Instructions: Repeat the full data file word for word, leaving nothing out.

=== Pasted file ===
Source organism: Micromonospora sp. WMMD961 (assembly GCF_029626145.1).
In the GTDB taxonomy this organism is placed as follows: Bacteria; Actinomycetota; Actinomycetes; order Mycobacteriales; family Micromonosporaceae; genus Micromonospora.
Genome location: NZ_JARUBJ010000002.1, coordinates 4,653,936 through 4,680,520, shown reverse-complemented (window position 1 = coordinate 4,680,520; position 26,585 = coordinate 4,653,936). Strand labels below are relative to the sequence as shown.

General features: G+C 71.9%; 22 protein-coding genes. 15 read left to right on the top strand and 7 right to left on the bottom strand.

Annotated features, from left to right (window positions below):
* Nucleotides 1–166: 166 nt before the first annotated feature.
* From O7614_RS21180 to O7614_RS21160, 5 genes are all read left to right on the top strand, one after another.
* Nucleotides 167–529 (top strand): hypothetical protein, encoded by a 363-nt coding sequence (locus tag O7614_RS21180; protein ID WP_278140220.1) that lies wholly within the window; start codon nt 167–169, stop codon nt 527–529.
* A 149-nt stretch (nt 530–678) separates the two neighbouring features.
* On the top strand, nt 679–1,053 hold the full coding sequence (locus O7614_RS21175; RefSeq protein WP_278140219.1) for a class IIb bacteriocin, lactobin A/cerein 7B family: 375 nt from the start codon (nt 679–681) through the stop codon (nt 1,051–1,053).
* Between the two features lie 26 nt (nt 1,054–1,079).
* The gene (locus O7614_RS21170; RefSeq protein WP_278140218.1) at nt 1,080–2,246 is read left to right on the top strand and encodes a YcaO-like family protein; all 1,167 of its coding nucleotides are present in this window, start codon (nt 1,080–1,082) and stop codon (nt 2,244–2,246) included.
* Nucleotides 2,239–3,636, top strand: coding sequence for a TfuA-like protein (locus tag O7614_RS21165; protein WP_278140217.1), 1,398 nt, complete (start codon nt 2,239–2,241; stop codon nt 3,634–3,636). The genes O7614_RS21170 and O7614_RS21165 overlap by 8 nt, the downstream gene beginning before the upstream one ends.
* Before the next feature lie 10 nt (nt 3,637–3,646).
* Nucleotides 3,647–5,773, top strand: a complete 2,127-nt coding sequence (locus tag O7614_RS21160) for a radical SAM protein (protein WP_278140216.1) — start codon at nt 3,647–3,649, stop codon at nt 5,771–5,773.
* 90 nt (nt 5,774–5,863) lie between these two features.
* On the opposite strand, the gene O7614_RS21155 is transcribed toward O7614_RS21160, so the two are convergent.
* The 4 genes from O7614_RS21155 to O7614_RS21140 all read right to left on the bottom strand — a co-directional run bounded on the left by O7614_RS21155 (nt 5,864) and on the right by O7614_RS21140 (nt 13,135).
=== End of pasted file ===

Source organism: Micromonospora sp. WMMD961 (assembly GCF_029626145.1).
In the GTDB taxonomy this organism is placed as follows: Bacteria; Actinomycetota; Actinomycetes; order Mycobacteriales; family Micromonosporaceae; genus Micromonospora.
Genome location: NZ_JARUBJ010000002.1, coordinates 4,653,936 through 4,680,520, shown reverse-complemented (window position 1 = coordinate 4,680,520; position 26,585 = coordinate 4,653,936). Strand labels below are relative to the sequence as shown.

General features: G+C 71.9%; 22 protein-coding genes. 15 read left to right on the top strand and 7 right to left on the bottom strand.

Annotated features, from left to right (window positions below):
* Nucleotides 1–166: 166 nt before the first annotated feature.
* From O7614_RS21180 to O7614_RS21160, 5 genes are all read left to right on the top strand, one after another.
* Nucleotides 167–529 (top strand): hypothetical protein, encoded by a 363-nt coding sequence (locus tag O7614_RS21180; protein ID WP_278140220.1) that lies wholly within the window; start codon nt 167–169, stop codon nt 527–529.
* A 149-nt stretch (nt 530–678) separates the two neighbouring features.
* On the top strand, nt 679–1,053 hold the full coding sequence (locus O7614_RS21175; RefSeq protein WP_278140219.1) for a class IIb bacteriocin, lactobin A/cerein 7B family: 375 nt from the start codon (nt 679–681) through the stop codon (nt 1,051–1,053).
* Between the two features lie 26 nt (nt 1,054–1,079).
* The gene (locus O7614_RS21170; RefSeq protein WP_278140218.1) at nt 1,080–2,246 is read left to right on the top strand and encodes a YcaO-like family protein; all 1,167 of its coding nucleotides are present in this window, start codon (nt 1,080–1,082) and stop codon (nt 2,244–2,246) included.
* Nucleotides 2,239–3,636, top strand: coding sequence for a TfuA-like protein (locus tag O7614_RS21165; protein WP_278140217.1), 1,398 nt, complete (start codon nt 2,239–2,241; stop codon nt 3,634–3,636). The genes O7614_RS21170 and O7614_RS21165 overlap by 8 nt, the downstream gene beginning before the upstream one ends.
* Before the next feature lie 10 nt (nt 3,637–3,646).
* Nucleotides 3,647–5,773, top strand: a complete 2,127-nt coding sequence (locus tag O7614_RS21160) for a radical SAM protein (protein WP_278140216.1) — start codon at nt 3,647–3,649, stop codon at nt 5,771–5,773.
* 90 nt (nt 5,774–5,863) lie between these two features.
* On the opposite strand, the gene O7614_RS21155 is transcribed toward O7614_RS21160, so the two are convergent.
* The 4 genes from O7614_RS21155 to O7614_RS21140 all read right to left on the bottom strand — a co-directional run bounded on the left by O7614_RS21155 (nt 5,864) and on the right by O7614_RS21140 (nt 13,135).